I was glad to read recently that drinking coffee can help your short-term memory loss. You see, I’m a forgetful, coffee-drinking preacher.
Having a bad memory is not good when you are a minister. When I was pastor of Union Baptist Church in Roxie, Miss., our treasurer had a car wreck. I went to see her, and before leaving, I offered to pray for her. As I began the prayer, I suddenly remembered that I had forgotten her name! The church only had about 35 people attend each Sunday, so it wasn’t like I had a lot of names to recall.
Anyway, being the sophisticated young professional that I was, I blurted out, “What’s your name?” She told me with a sad voice it was “Jean,” and then I prayed aloud for God to heal Jean, and silently I prayed for God to get me out of there alive.
My pastor friend in New Orleans, Joe McKeever, tells how he was asked to pay visit a member’s sister in the hospital and pray for her. Forgetting her name, his prayer sounded strange: “Please bless this dear brother’s sister, Father.”
That reminds me of a forgetful moment I had when I lived in New Orleans.
I was driving home from church. To my surprise, a New Orleans cop turned on his blue lights and pulled me over. As soon as I stopped, he got on his loudspeaker and announced loudly enough for the whole city to hear, “There’s a book on your car.” I got out, and saw that my black leather Bible was sitting on the roof of the car, just above the driver’s seat.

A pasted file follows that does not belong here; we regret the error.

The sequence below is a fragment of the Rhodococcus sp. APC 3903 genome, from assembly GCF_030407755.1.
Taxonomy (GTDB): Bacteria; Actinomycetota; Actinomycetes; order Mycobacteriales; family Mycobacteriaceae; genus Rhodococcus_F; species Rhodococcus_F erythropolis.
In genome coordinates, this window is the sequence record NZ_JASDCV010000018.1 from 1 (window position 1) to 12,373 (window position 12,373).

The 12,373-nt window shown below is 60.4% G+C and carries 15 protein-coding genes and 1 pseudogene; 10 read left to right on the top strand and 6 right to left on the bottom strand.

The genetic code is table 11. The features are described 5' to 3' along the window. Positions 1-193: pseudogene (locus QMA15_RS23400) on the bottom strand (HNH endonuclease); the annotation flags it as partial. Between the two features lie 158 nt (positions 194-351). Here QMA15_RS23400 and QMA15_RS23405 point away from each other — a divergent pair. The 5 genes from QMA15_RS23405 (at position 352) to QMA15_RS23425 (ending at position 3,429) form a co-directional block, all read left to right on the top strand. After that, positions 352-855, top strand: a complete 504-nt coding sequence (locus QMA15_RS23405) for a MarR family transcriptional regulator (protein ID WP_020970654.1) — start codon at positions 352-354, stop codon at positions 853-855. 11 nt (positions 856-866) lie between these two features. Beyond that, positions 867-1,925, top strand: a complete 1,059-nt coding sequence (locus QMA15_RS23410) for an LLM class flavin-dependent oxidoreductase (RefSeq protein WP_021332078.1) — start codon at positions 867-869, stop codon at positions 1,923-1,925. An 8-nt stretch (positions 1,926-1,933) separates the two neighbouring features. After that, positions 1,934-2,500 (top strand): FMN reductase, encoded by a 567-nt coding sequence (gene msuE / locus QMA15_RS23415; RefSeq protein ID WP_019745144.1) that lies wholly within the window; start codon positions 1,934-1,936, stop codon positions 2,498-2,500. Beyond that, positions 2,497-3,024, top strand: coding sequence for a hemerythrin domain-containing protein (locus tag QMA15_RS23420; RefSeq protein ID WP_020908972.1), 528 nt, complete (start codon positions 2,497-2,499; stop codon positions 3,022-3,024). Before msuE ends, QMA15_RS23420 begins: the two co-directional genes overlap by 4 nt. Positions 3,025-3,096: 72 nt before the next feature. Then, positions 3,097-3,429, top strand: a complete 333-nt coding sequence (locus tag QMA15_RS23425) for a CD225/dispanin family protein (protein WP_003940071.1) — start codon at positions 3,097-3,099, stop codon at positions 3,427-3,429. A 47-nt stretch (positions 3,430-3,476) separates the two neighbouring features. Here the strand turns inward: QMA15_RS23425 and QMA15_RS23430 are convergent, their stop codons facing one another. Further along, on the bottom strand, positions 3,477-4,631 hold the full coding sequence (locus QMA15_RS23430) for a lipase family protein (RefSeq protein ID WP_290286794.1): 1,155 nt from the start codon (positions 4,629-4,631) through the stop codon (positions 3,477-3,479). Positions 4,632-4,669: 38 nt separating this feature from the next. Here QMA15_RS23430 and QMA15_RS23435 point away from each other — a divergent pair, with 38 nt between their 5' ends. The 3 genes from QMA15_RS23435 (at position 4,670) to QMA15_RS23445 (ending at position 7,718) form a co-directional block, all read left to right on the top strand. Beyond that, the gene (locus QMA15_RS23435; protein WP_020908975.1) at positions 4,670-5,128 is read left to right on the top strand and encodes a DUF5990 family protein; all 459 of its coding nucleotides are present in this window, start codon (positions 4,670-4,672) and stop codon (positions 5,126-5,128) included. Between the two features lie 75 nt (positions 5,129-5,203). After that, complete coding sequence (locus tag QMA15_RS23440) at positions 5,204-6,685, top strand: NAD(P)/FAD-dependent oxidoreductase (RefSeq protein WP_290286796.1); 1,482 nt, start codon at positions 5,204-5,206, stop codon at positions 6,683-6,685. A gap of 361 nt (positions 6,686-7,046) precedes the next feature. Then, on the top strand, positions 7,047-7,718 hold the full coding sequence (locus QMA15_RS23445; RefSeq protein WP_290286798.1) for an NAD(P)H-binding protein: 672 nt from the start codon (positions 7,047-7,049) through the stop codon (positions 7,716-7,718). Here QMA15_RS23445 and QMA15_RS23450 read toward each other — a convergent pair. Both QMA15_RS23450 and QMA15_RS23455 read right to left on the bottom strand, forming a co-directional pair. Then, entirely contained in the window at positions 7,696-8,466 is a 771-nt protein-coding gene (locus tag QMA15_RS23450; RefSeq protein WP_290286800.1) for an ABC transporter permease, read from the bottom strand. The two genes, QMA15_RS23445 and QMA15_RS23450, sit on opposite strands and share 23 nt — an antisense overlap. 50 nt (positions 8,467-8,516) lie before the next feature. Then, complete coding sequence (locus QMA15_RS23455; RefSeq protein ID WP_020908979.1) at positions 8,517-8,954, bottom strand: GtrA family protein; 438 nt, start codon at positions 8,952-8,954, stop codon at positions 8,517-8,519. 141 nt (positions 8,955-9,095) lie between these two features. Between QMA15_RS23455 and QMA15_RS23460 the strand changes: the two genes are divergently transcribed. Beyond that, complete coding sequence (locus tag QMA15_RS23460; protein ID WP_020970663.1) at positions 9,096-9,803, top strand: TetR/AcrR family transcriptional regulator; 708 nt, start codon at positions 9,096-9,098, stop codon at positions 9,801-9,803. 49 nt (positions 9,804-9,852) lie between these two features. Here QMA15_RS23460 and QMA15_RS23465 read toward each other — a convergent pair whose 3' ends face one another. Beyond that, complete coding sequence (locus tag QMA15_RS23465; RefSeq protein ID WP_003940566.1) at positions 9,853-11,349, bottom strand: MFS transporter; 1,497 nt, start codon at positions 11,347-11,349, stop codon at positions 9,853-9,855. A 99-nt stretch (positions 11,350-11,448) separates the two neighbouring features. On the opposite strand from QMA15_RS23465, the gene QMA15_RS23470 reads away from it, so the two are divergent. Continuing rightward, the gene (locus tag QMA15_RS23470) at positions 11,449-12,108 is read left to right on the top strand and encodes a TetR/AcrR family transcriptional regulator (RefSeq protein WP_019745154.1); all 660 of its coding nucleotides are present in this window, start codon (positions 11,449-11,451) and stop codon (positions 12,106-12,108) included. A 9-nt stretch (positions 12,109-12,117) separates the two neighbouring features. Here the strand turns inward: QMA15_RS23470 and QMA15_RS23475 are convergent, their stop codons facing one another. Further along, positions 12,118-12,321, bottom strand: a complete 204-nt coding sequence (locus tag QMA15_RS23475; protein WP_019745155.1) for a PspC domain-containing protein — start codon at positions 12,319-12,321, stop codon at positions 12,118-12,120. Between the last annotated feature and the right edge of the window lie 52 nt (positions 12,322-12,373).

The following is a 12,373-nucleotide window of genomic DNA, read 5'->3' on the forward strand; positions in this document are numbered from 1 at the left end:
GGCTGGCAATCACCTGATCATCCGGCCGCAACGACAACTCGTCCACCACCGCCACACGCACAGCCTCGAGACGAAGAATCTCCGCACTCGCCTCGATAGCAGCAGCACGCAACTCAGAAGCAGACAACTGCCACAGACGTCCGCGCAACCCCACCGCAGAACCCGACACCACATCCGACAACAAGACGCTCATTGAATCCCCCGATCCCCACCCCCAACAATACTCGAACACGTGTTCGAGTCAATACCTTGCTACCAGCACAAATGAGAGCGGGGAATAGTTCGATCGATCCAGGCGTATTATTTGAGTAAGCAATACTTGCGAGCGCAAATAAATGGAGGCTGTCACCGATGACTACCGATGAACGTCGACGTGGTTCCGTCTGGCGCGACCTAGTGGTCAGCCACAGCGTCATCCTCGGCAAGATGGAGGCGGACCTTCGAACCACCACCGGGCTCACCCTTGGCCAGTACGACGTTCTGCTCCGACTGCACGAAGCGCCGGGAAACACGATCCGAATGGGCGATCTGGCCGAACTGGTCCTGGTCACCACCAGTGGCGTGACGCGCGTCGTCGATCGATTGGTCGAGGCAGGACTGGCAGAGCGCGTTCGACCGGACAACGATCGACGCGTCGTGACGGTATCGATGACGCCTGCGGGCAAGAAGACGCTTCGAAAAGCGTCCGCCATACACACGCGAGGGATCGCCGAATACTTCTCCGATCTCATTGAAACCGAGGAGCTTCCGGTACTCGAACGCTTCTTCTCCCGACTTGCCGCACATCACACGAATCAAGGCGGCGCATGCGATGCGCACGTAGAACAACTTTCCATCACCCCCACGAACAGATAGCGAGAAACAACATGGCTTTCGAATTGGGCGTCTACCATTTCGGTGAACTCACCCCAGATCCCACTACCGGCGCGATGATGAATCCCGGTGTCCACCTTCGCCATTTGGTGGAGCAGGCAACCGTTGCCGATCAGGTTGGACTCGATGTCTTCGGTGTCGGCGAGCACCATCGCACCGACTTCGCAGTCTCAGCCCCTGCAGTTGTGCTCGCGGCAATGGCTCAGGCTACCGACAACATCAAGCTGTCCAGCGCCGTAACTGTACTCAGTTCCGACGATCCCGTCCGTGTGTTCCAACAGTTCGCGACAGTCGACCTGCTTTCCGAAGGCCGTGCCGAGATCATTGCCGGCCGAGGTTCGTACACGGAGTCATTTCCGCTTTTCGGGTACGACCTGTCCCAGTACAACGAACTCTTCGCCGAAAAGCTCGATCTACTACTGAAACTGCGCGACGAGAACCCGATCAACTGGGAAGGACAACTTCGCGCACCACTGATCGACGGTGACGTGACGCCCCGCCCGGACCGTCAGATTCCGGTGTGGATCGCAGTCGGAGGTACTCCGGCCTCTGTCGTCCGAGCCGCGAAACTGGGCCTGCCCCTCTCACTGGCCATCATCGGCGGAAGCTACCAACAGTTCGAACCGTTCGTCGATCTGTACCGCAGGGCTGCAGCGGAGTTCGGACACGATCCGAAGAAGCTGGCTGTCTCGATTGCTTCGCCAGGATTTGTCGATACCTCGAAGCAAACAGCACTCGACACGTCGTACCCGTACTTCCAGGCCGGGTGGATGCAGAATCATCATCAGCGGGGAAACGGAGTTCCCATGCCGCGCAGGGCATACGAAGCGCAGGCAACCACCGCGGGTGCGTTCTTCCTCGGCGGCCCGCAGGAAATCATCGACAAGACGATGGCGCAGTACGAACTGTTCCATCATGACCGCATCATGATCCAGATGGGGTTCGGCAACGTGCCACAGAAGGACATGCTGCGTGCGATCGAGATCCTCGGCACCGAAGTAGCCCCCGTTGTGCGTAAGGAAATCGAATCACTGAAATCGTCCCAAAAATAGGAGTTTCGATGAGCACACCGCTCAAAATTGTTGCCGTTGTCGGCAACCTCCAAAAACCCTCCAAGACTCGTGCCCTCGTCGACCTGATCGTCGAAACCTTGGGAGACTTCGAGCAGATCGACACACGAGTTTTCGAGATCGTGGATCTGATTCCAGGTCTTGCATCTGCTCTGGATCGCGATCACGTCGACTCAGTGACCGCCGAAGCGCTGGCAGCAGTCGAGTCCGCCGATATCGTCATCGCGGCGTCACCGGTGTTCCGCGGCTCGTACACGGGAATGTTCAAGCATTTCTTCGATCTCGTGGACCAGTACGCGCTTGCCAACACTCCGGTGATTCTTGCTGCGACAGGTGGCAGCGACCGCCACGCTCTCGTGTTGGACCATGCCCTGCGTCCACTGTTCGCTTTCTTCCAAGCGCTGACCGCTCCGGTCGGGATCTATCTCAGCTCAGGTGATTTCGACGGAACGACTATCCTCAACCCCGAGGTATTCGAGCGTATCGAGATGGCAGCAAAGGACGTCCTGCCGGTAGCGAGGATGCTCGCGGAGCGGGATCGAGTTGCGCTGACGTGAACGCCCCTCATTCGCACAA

Apparently I left it there after church when I was talking to somebody. The Bible was open and its pages were in disarray, and the Sunday bulletin was gone, but at least my Bible didn’t fall off the car. It would be hard to explain to my Bible professor why I trampled the Word of God with my tires.
Red-faced, I retrieved the Bible, and the policeman smiled and drove away.
All of this reminds me (you see, the coffee-drinking is helping my memory already!) of how many people get forgetful at Christmas. Folks put up their holiday decorations and do their holiday shopping and send holiday cards with “Season’s Greetings,” and attend holiday parties and holiday parades. But they forget what the holiday is about.
This Christmas, don’t forget to Whom we pray. His name is Jesus. This Christmas, don’t forget the Book. It’s called the Bible, and it has good news for you, that a Savior, Christ the Lord, was born in Bethlehem. May I make a suggestion? This Christmas, before you open any presents, curl up with a hot cup of coffee, open the Good Book to the Gospel of Luke, chapter 2, and read the story to your family. You may find yourself saying, “Ah, I remember.”
(Copyright 2011 by Bob Rogers. Email: firstname.lastname@example.org. Read this column each Friday in the Herald. Read old “Holy Humor” columns by visiting www.fbcrincon.com and clicking on “Holy Humor.”)